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APRIL 29, 1736.

With Notes & Introduction by Chauncey A. Goodrich*


This was Mr. Pitt's maiden speech; and, literally understood, it is a mere string of courtly compliments, expressed in elegant diction. But it seems plainly to have had a deeper meaning. The King, who was extremely irritable, had quarreled with the Prince of Wales, and treated him with great severity. There was an open breach between them. They could not even speak to each other; and although the King desired the marriage, he would not allow the usual Address of Congratulation to be brought in by his ministers. In view of this extraordinary departure from established usage, and the feelings which it indicated on the King's part, Mr. Pitt's emphatic commendations of the young prince have a peculiar significance; while the manner in which he speaks of "the tender, paternal delight" which the King must feel in yielding to "the most dutiful application" of his son, has an air of the keenest irony. Viewed in this light, the speech shows great tact and talent in asserting the cause of the Prince, and goading the feelings of the King, in language of the highest respect—the very language which could alone be appropriate to such an occasion.


I am unable, sir, to offer any thing suitable to the dignity and importance of the subject, which has not already been said by my honorable friend who made the motion. But I am so affected with the prospect of the blessings to be derived by my country from this most desirable, this long-desired measure—the marriage of his Royal Highness the Prince of Wales—that I can not forbear troubling the House with a few words expressive of my joy. I can not help mingling my offering, inconsiderable as it is, with this oblation of thanks and congratulation to his Majesty.

However great, sir, the joy of the public may be—and great undoubtedly it is—in receiving this benefit from his Majesty, it must yet be inferior to that high satisfaction which he himself enjoys in bestowing it. If I may be allowed to suppose that any thing in a royal mind can transcend the pleasure of gratifying the earnest wishes of a loyal people, it can only be the tender, paternal delight of indulging the most dutiful application, the most humble request, of a submissive and obedient son. I mention, sir, his Royal Highness's having asked a marriage, because something is in justice due to him for having asked what we are so strongly bound, by all the ties of duty and gratitude, to return his Majesty our humble acknowledgments for having granted.

The marriage of a Prince of Wales, sir, has at all times been a matter of the highest importance to the public welfare, to present and to future generations. But at no time (if a character at once amiable and respectable can embellish, and even dignify, the elevated rank of a Prince of Wales) has it been a more important, dearer consideration than at this day. Were it not a sort of presumption to follow so great a personage through his hours of retirement, to view him in the milder light of domestic life, we should find him engaged in the noblest exercise of humanity, benevolence, and every social virtue. But, sir, however pleasing, however captivating such a scene may be, yet, as it is a private one, I fear I should offend the delicacy of that virtue to which I so ardently desire to do justice, were I to offer it to the consideration of this House. But, sir, filial duty to his royal parents, a generous love of liberty, and a just reverence for the British Constitution—these are public virtues, and can not escape the applause and benedictions of the public. These are virtues, sir, which render his Royal Highness not only a noble ornament, but a firm support, if any could possibly be wanting, of that throne so greatly filled by his royal father.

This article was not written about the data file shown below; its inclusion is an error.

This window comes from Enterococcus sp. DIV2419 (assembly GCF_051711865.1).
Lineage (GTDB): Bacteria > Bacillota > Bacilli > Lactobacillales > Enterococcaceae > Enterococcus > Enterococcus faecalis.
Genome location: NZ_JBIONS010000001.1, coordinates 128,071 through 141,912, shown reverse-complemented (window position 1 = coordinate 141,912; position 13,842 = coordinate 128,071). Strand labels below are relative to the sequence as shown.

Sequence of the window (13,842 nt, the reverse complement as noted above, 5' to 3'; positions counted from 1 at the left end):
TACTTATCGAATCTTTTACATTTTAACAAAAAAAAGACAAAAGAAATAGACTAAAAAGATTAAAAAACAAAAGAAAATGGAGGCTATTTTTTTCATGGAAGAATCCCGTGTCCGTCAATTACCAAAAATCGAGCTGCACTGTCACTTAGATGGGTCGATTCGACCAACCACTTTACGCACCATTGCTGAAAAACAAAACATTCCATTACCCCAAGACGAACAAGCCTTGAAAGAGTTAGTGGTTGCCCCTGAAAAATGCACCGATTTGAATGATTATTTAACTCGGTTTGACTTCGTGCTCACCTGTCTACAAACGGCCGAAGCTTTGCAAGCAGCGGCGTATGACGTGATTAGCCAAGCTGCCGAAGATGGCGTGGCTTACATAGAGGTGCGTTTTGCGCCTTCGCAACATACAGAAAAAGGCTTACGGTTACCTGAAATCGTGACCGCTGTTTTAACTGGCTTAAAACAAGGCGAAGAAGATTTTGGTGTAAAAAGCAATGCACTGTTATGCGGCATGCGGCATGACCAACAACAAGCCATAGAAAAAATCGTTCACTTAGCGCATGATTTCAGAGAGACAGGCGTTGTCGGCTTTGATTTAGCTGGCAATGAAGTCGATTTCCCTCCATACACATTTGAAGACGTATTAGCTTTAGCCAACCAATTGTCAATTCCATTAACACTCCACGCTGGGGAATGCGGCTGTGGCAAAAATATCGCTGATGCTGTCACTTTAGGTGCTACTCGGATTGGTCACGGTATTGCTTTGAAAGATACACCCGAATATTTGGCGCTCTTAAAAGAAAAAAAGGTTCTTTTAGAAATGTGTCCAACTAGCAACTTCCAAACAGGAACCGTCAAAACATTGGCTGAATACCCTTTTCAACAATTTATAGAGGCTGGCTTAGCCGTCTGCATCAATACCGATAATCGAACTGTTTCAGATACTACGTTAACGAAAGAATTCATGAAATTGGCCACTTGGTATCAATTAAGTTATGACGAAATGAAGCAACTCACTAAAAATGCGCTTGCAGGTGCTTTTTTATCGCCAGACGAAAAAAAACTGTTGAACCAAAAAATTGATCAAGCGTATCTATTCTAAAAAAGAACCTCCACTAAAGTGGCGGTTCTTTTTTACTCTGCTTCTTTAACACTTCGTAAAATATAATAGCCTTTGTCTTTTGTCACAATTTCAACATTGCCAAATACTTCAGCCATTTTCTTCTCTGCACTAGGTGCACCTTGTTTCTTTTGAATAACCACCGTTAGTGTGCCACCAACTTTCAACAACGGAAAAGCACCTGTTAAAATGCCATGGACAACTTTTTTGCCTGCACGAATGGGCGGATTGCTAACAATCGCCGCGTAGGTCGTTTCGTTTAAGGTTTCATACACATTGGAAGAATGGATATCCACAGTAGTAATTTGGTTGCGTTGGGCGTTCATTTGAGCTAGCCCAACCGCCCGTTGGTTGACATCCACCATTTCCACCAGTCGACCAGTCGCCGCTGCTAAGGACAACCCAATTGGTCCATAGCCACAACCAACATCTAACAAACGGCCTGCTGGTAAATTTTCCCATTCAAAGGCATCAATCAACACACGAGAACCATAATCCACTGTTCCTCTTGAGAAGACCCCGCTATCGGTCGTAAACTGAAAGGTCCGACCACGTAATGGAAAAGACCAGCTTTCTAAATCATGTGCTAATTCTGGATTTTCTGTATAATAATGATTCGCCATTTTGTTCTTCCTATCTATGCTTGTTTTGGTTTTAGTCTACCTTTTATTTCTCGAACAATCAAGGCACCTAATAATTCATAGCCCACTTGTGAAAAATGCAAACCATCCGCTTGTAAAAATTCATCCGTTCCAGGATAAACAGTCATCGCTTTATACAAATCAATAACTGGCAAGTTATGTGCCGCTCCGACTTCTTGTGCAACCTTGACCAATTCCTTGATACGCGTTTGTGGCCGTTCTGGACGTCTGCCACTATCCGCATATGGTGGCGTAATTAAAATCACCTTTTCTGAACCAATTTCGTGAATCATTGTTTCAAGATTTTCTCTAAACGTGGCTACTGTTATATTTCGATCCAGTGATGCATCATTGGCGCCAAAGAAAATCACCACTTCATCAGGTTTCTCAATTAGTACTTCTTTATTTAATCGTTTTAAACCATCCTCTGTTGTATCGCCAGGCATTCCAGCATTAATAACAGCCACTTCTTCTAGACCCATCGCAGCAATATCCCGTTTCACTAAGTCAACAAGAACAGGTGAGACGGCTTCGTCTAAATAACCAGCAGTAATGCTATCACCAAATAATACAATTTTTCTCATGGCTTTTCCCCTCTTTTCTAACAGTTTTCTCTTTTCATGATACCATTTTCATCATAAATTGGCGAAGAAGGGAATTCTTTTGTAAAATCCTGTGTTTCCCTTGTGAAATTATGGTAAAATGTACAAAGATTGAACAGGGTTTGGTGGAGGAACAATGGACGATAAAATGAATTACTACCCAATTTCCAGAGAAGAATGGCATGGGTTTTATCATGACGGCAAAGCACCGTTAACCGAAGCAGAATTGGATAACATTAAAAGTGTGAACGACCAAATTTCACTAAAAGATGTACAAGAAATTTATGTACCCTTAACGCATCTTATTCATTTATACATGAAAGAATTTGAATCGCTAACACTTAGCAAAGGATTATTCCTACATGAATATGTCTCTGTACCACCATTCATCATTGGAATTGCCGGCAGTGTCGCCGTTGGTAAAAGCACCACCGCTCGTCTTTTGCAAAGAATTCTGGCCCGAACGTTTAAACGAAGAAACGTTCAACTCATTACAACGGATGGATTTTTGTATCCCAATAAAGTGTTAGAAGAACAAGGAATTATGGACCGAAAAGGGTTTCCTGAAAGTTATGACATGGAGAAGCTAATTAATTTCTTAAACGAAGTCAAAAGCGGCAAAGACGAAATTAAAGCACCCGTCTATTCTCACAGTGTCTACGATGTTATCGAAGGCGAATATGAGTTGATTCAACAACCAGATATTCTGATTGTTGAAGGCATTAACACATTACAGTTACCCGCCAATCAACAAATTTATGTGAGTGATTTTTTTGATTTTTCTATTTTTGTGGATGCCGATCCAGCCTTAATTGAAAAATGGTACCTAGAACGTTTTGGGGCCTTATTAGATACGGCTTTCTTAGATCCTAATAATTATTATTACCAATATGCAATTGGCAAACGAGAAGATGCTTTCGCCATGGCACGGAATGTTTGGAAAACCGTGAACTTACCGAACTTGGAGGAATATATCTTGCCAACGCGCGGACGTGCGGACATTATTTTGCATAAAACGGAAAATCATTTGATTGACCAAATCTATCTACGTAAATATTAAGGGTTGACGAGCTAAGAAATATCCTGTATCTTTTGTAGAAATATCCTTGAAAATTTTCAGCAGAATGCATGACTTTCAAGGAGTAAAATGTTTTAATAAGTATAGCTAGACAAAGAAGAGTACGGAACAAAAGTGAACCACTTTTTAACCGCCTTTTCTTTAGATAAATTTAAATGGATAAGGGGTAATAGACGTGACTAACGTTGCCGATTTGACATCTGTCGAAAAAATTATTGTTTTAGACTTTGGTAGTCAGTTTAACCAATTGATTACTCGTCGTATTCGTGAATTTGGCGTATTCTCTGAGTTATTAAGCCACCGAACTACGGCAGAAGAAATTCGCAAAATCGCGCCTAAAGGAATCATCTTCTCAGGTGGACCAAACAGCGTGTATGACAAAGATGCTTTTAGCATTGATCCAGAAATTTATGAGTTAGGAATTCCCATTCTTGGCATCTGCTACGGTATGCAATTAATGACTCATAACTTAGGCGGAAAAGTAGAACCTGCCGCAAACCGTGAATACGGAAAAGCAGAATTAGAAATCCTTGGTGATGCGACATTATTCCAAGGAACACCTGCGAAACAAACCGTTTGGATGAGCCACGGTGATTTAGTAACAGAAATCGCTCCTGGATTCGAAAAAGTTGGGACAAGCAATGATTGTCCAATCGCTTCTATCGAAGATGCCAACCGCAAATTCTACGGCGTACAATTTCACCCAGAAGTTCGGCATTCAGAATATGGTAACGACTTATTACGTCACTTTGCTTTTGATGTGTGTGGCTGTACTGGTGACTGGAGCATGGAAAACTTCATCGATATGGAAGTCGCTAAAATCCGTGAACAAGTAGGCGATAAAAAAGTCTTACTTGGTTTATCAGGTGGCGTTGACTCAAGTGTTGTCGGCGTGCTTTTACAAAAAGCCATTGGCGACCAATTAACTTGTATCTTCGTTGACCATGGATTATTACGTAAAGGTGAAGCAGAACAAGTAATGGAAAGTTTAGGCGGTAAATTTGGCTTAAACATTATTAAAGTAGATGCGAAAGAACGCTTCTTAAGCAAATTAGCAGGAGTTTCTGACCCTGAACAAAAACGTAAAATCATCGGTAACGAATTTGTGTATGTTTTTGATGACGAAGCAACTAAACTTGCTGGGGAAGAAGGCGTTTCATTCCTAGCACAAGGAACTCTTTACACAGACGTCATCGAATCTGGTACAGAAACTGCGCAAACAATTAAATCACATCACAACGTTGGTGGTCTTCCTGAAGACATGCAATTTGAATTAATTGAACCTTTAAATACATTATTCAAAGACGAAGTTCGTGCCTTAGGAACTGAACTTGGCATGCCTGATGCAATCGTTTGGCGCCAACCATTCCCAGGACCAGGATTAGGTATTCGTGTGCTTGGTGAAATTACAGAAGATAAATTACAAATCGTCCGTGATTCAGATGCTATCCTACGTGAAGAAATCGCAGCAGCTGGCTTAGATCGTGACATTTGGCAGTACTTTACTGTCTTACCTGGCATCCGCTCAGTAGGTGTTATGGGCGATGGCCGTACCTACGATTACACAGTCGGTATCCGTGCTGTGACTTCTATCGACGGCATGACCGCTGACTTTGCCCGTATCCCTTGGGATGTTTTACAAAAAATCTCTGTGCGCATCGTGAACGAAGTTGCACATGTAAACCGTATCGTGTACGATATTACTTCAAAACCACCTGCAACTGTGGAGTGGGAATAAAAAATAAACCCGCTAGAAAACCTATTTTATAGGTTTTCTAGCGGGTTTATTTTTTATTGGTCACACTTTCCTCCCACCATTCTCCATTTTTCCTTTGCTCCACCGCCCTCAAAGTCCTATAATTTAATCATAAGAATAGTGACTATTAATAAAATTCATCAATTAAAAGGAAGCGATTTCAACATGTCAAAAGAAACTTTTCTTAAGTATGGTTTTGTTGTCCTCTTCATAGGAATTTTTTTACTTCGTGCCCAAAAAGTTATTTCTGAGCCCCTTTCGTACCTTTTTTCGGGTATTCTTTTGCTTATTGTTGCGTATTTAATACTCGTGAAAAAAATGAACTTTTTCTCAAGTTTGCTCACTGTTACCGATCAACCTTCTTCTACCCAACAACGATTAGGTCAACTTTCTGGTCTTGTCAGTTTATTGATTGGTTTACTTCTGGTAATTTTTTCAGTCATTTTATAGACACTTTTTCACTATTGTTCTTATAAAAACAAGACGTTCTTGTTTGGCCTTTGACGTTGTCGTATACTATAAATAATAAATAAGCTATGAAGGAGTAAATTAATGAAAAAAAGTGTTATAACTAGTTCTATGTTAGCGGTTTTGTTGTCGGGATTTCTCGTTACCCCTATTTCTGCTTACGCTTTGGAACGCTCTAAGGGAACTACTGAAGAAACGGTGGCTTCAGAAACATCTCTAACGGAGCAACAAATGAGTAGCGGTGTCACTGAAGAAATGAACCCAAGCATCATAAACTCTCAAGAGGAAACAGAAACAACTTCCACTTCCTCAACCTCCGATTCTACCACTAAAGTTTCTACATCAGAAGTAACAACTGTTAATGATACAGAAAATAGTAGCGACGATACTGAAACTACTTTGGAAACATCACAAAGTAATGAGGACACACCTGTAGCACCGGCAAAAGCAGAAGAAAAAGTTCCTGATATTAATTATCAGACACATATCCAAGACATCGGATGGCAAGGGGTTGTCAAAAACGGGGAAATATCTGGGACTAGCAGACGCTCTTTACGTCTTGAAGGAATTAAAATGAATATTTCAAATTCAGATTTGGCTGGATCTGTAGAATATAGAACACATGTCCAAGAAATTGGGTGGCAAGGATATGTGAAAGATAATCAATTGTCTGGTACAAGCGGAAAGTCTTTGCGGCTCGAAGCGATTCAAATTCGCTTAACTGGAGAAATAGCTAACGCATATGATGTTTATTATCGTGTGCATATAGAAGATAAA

I have been led to say thus much of his Royal Highness's character, because it is the consideration of that character which, above all things, enforces the justice and goodness of his Majesty in the measure now before us—a measure which the nation thought could never be taken too soon, because it brings with it the promise of an additional strength to the Protestant succession in his Majesty's illustrious and royal house. The spirit of liberty dictated that succession; the same spirit now rejoices in the prospect of its being perpetuated to the latest posterity. It rejoices in the wise and happy choice which his Majesty has been pleased to make of a princess so amiably distinguished in herself, so illustrious in the merit of her family, the glory of whose great ancestor it is to have sacrificed himself in the noblest cause for which a prince can draw a sword—the cause of liberty and the Protestant religion.

Such, sir, is the marriage for which our most humble acknowledgments are due to his Majesty. May it afford the comfort of seeing the royal family, numerous as, I thank God, it is, still growing and rising up into a third generation! A family, sir, which I most earnestly hope may be as immortal as those liberties and that constitution which they came to maintain. Sir, I am heartily for the motion.

The motion was unanimously agreed to.

*Scanned for from the first edition of Select British Eloquence, edited with notes by Chauncey A. Goodrich (New York: Harper & Brothers, Publishers, 1852)

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